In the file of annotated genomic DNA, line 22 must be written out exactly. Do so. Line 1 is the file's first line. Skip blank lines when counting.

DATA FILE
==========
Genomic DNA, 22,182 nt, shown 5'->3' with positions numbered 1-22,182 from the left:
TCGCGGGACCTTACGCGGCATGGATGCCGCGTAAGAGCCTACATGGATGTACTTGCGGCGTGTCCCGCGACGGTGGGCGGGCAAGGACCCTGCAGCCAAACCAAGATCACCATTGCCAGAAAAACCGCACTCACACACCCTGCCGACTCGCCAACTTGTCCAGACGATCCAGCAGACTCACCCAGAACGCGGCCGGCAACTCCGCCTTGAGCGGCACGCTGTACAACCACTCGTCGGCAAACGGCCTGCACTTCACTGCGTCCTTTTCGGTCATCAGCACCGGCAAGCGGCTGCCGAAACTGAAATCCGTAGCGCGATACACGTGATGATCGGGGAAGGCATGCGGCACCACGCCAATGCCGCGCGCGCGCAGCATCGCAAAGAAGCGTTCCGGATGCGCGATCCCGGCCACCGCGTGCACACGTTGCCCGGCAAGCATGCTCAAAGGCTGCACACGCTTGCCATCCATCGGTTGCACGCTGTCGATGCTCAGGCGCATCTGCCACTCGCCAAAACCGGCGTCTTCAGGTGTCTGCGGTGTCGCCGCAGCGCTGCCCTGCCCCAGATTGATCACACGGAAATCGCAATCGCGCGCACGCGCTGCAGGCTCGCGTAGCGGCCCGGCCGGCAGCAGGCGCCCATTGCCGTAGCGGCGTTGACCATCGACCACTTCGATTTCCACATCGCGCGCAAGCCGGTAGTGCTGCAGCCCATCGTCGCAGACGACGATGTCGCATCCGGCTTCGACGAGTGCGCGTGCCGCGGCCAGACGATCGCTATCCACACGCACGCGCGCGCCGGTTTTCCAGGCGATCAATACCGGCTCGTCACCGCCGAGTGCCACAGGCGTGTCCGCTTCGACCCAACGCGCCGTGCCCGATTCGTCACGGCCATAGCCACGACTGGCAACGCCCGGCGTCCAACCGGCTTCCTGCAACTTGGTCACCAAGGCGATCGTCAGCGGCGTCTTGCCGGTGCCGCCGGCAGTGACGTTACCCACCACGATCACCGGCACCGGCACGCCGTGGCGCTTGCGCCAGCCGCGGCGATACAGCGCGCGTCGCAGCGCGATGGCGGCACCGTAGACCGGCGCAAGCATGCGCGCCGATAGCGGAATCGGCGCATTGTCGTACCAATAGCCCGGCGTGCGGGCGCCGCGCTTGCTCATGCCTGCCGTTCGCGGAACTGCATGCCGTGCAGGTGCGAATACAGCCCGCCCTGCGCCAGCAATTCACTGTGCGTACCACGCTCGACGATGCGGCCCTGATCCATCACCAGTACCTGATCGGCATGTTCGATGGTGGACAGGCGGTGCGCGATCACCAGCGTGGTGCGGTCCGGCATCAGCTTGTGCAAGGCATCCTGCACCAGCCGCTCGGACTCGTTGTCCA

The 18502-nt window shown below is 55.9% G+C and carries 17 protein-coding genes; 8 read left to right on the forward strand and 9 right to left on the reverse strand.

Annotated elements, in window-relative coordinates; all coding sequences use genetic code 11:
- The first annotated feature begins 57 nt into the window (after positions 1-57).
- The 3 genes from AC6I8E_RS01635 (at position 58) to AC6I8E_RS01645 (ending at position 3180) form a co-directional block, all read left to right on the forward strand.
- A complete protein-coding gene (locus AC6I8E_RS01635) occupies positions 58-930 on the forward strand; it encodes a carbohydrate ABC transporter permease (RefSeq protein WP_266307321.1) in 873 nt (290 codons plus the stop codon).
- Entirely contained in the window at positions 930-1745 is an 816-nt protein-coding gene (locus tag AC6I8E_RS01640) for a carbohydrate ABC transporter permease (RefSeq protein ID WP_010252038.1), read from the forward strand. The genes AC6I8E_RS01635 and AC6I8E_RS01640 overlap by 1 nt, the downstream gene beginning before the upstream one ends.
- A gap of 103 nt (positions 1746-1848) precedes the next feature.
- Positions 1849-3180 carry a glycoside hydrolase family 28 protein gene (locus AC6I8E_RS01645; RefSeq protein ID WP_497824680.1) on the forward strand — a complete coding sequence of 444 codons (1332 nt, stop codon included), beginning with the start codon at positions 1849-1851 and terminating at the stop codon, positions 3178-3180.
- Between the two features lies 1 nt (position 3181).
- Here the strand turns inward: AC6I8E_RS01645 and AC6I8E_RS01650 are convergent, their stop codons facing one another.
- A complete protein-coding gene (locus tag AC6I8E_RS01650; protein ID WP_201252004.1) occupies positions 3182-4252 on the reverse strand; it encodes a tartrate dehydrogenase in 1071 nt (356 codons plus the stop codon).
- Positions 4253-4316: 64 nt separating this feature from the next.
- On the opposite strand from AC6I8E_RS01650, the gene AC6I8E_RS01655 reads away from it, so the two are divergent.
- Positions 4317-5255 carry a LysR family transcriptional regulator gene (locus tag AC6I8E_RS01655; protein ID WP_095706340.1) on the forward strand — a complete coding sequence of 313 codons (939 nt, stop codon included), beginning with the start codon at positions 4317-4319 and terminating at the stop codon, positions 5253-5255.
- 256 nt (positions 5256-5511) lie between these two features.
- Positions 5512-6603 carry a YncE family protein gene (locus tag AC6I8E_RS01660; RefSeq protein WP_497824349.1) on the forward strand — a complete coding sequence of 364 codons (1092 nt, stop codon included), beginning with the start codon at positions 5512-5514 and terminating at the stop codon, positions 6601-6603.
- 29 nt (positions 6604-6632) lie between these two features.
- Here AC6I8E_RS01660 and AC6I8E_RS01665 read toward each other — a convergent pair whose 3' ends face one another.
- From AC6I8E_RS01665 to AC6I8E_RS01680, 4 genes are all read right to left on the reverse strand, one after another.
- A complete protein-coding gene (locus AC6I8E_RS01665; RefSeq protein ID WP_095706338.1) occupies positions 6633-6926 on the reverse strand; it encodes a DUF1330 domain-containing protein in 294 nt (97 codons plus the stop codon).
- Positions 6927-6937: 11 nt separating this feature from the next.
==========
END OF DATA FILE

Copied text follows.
- A complete protein-coding gene (locus AC6I8E_RS01665; RefSeq protein ID WP_095706338.1) occupies positions 6633-6926 on the reverse strand; it encodes a DUF1330 domain-containing protein in 294 nt (97 codons plus the stop codon).